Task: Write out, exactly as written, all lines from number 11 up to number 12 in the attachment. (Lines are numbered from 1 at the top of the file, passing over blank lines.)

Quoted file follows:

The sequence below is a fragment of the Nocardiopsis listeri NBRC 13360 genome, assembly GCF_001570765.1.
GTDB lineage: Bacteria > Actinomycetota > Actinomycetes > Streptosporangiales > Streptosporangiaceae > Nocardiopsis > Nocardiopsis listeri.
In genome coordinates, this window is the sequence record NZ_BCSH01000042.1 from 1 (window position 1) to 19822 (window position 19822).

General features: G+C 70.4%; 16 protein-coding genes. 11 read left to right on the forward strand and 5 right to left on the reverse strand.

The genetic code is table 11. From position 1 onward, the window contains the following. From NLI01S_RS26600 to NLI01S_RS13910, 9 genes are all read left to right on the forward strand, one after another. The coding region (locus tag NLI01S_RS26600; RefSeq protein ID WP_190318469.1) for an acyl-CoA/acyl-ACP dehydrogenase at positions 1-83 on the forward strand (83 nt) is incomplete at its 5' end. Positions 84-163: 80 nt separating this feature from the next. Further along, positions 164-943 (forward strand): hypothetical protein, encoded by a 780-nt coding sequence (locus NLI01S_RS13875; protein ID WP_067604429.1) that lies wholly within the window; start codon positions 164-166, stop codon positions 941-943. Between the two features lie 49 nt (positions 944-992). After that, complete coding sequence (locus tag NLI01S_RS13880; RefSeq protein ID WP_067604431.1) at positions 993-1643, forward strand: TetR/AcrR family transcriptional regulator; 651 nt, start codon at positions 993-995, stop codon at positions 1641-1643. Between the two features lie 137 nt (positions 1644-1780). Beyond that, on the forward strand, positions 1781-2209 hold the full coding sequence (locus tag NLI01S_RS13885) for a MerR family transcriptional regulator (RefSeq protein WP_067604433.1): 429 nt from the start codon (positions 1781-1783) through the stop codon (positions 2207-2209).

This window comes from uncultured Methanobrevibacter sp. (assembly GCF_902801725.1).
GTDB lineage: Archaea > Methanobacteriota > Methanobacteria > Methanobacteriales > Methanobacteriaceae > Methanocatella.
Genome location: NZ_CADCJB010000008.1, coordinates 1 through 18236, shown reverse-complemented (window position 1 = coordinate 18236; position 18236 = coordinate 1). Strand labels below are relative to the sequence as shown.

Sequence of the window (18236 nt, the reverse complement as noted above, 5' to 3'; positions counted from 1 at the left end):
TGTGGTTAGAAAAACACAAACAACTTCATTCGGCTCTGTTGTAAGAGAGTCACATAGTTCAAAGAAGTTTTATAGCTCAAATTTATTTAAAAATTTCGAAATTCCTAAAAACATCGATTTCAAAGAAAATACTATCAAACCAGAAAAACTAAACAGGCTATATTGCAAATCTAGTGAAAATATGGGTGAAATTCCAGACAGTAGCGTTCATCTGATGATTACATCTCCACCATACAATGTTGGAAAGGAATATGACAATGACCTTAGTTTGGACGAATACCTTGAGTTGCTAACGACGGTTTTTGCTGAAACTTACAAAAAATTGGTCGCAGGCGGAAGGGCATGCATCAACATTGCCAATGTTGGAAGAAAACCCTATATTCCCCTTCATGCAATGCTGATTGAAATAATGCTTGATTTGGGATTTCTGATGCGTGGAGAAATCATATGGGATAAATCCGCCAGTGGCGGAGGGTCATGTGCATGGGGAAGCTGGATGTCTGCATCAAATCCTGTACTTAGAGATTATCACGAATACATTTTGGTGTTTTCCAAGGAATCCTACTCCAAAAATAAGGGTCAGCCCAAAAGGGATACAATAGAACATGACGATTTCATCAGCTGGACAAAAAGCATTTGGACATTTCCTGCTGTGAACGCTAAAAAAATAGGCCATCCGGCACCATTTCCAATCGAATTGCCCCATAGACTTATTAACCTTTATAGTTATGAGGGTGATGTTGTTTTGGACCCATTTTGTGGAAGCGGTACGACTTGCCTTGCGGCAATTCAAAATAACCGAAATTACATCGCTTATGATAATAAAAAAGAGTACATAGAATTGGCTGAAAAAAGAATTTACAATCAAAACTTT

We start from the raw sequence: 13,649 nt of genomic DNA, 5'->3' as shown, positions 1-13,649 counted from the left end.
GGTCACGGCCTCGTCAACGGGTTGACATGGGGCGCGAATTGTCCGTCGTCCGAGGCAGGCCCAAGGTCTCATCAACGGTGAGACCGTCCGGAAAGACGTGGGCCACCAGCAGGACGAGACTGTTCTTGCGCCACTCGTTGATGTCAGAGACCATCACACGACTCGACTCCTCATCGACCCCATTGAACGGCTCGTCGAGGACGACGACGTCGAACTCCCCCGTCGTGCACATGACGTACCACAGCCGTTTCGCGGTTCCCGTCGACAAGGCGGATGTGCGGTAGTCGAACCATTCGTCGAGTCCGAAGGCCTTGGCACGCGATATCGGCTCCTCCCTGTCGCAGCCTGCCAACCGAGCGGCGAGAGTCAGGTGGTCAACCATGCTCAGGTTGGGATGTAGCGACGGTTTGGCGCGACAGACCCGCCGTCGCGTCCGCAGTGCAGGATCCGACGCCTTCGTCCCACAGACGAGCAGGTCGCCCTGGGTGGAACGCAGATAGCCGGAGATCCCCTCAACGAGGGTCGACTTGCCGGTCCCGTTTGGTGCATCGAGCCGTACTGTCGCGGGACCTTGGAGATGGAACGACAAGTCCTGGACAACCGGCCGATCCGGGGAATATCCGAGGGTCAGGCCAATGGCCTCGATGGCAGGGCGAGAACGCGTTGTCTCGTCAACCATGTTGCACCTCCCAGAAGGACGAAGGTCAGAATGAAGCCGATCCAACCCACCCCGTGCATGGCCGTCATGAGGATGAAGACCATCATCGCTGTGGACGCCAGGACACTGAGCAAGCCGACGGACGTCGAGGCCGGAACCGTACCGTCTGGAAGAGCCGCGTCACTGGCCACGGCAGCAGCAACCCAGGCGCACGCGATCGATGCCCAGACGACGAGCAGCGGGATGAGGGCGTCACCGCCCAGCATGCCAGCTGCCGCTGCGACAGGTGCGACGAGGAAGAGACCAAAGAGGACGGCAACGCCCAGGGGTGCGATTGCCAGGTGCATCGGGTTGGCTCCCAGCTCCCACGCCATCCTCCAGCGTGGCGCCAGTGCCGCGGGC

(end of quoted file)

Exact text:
We start from the raw sequence: 13,649 nt of genomic DNA, 5'->3' as shown, positions 1-13,649 counted from the left end.
GGTCACGGCCTCGTCAACGGGTTGACATGGGGCGCGAATTGTCCGTCGTCCGAGGCAGGCCCAAGGTCTCATCAACGGTGAGACCGTCCGGAAAGACGTGGGCCACCAGCAGGACGAGACTGTTCTTGCGCCACTCGTTGATGTCAGAGACCATCACACGACTCGACTCCTCATCGACCCCATTGAACGGCTCGTCGAGGACGACGACGTCGAACTCCCCCGTCGTGCACATGACGTACCACAGCCGTTTCGCGGTTCCCGTCGACAAGGCGGATGTGCGGTAGTCGAACCATTCGTCGAGTCCGAAGGCCTTGGCACGCGATATCGGCTCCTCCCTGTCGCAGCCTGCCAACCGAGCGGCGAGAGTCAGGTGGTCAACCATGCTCAGGTTGGGATGTAGCGACGGTTTGGCGCGACAGACCCGCCGTCGCGTCCGCAGTGCAGGATCCGACGCCTTCGTCCCACAGACGAGCAGGTCGCCCTGGGTGGAACGCAGATAGCCGGAGATCCCCTCAACGAGGGTCGACTTGCCGGTCCCGTTTGGTGCATCGAGCCGTACTGTCGCGGGACCTTGGAGATGGAACGACAAGTCCTGGACAACCGGCCGATCCGGGGAATATCCGAGGGTCAGGCCAATGGCCTCGATGGCAGGGCGAGAACGCGTTGTCTCGTCAACCATGTTGCACCTCCCAGAAGGACGAAGGTCAGAATGAAGCCGATCCAACCCACCCCGTGCATGGCCGTCATGAGGATGAAGACCATCATCGCTGTGGACGCCAGGACACTGAGCAAGCCGACGGACGTCGAGGCCGGAACCGTACCGTCTGGAAGAGCCGCGTCACTGGCCACGGCAGCAGCAACCCAGGCGCACGCGATCGATGCCCAGACGACGAGCAGCGGGATGAGGGCGTCACCGCCCAGCATGCCAGCTGCCGCTGCGACAGGTGCGACGAGGAAGAGACCAAAGAGGACGGCAACGCCCAGGGGTGCGATTGCCAGGTGCATCGGGTTGGCTCCCAGCTCCCACGCCATCCTCCAGCGTGGCGCCAGTGCCGCGGGC